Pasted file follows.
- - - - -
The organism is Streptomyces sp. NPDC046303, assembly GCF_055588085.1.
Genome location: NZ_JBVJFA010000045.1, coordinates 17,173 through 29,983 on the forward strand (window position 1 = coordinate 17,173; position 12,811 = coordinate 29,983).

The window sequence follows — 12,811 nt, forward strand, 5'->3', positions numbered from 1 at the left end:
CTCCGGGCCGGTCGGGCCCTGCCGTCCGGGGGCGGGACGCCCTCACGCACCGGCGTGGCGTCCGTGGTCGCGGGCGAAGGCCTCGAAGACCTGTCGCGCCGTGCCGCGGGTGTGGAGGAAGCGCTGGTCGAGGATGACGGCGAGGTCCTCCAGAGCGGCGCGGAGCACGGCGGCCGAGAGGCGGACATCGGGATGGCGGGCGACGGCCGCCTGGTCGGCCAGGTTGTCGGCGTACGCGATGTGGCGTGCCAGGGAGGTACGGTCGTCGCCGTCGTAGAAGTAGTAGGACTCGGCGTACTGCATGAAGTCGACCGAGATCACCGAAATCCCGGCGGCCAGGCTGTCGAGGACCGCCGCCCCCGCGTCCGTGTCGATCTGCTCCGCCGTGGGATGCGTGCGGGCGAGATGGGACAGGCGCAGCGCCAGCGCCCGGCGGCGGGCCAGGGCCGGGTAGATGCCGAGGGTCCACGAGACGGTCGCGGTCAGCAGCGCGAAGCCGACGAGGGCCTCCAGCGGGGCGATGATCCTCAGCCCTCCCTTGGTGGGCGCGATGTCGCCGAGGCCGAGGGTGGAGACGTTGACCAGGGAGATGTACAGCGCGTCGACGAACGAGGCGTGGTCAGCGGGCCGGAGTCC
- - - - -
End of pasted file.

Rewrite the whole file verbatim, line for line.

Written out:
The organism is Streptomyces sp. NPDC046303, assembly GCF_055588085.1.
Genome location: NZ_JBVJFA010000045.1, coordinates 17,173 through 29,983 on the forward strand (window position 1 = coordinate 17,173; position 12,811 = coordinate 29,983).

The window sequence follows — 12,811 nt, forward strand, 5'->3', positions numbered from 1 at the left end:
CTCCGGGCCGGTCGGGCCCTGCCGTCCGGGGGCGGGACGCCCTCACGCACCGGCGTGGCGTCCGTGGTCGCGGGCGAAGGCCTCGAAGACCTGTCGCGCCGTGCCGCGGGTGTGGAGGAAGCGCTGGTCGAGGATGACGGCGAGGTCCTCCAGAGCGGCGCGGAGCACGGCGGCCGAGAGGCGGACATCGGGATGGCGGGCGACGGCCGCCTGGTCGGCCAGGTTGTCGGCGTACGCGATGTGGCGTGCCAGGGAGGTACGGTCGTCGCCGTCGTAGAAGTAGTAGGACTCGGCGTACTGCATGAAGTCGACCGAGATCACCGAAATCCCGGCGGCCAGGCTGTCGAGGACCGCCGCCCCCGCGTCCGTGTCGATCTGCTCCGCCGTGGGATGCGTGCGGGCGAGATGGGACAGGCGCAGCGCCAGCGCCCGGCGGCGGGCCAGGGCCGGGTAGATGCCGAGGGTCCACGAGACGGTCGCGGTCAGCAGCGCGAAGCCGACGAGGGCCTCCAGCGGGGCGATGATCCTCAGCCCTCCCTTGGTGGGCGCGATGTCGCCGAGGCCGAGGGTGGAGACGTTGACCAGGGAGATGTACAGCGCGTCGACGAACGAGGCGTGGTCAGCGGGCCGGAGTCC